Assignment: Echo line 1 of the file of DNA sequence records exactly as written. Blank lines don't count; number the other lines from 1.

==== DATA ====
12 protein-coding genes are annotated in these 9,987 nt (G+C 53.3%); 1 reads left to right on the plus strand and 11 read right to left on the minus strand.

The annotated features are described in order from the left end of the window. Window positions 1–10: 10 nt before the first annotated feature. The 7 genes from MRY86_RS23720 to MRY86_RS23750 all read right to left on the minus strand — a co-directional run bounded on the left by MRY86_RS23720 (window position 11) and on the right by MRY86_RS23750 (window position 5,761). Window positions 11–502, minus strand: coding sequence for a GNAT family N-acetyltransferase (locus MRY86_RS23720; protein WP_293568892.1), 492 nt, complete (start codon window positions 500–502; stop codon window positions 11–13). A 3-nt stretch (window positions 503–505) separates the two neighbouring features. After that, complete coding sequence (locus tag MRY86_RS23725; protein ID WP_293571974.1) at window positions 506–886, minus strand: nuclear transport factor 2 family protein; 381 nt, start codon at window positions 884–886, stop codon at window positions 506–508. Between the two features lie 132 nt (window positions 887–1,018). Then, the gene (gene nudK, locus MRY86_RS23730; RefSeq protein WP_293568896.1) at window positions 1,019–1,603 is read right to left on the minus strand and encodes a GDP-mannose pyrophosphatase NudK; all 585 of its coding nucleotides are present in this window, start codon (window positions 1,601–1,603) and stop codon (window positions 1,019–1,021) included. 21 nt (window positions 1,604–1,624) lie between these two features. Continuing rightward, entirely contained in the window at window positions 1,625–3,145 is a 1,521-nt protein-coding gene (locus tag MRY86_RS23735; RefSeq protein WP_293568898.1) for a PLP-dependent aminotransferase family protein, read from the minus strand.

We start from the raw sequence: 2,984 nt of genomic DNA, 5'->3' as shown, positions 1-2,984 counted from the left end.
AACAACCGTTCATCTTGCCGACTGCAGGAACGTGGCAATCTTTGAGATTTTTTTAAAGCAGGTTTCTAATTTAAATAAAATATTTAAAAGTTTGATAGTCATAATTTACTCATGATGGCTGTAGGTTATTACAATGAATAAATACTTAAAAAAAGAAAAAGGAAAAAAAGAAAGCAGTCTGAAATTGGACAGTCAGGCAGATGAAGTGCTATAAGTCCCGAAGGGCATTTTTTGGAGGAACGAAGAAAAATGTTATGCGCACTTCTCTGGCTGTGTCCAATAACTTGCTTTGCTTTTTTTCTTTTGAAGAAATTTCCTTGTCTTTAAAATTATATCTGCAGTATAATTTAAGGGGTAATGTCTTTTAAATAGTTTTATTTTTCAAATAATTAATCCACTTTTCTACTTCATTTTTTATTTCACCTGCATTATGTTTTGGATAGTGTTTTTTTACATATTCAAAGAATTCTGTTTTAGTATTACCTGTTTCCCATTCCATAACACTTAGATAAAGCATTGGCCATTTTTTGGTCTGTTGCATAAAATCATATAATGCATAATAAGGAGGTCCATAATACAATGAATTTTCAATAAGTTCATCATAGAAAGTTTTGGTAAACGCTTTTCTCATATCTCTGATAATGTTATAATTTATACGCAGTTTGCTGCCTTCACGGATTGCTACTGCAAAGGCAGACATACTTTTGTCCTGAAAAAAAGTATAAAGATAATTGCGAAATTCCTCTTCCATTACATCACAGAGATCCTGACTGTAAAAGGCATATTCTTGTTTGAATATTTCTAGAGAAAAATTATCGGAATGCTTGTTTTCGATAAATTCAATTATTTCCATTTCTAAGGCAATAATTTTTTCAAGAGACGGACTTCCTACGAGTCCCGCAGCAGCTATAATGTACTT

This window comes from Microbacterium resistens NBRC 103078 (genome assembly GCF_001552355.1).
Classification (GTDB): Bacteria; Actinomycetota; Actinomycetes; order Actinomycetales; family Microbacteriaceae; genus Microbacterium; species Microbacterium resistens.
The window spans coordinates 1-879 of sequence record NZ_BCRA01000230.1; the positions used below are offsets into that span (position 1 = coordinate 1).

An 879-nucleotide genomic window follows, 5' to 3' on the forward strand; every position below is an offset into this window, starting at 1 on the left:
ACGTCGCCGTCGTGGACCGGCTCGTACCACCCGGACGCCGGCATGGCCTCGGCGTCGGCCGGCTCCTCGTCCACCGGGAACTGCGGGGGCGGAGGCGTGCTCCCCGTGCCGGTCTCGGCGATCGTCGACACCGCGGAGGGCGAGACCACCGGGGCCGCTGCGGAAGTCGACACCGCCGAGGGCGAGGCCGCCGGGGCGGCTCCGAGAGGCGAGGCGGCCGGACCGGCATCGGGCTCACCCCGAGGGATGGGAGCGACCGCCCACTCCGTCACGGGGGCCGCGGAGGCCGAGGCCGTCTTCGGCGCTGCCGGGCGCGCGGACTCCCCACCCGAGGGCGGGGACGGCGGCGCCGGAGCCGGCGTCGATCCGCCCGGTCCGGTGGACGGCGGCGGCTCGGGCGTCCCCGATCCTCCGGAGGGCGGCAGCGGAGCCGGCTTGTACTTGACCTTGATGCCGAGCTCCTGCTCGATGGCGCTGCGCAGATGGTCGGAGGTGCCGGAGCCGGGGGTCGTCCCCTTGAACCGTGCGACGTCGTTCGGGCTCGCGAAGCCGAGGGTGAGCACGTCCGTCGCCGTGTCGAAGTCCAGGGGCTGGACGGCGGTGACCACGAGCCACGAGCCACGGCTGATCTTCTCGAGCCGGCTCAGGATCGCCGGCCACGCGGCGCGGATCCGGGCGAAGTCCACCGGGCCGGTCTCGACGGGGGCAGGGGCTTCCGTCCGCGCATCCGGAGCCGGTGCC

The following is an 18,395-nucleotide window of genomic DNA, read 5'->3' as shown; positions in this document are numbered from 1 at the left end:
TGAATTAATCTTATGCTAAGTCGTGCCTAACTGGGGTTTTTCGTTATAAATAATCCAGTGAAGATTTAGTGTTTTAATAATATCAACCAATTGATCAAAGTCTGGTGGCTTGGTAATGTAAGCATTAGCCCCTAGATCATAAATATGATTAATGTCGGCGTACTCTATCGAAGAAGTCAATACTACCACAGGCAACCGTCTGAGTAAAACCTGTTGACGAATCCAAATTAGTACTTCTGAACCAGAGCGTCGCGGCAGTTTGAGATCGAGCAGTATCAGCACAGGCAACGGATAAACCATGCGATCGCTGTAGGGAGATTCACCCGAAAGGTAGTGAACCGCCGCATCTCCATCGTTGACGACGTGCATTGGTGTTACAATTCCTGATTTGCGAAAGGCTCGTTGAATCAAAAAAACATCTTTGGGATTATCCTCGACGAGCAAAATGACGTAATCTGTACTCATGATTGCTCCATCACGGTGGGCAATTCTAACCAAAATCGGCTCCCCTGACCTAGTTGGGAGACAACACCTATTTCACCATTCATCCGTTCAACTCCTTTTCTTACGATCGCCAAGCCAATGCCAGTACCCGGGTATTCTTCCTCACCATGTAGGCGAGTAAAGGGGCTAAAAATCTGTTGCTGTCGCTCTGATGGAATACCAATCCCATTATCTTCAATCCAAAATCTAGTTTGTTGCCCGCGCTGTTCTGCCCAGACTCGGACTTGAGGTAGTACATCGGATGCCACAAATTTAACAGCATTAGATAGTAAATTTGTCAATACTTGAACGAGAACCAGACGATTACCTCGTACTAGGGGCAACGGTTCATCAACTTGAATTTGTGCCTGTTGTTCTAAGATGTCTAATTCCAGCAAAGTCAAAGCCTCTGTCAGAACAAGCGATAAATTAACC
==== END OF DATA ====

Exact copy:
12 protein-coding genes are annotated in these 9,987 nt (G+C 53.3%); 1 reads left to right on the plus strand and 11 read right to left on the minus strand.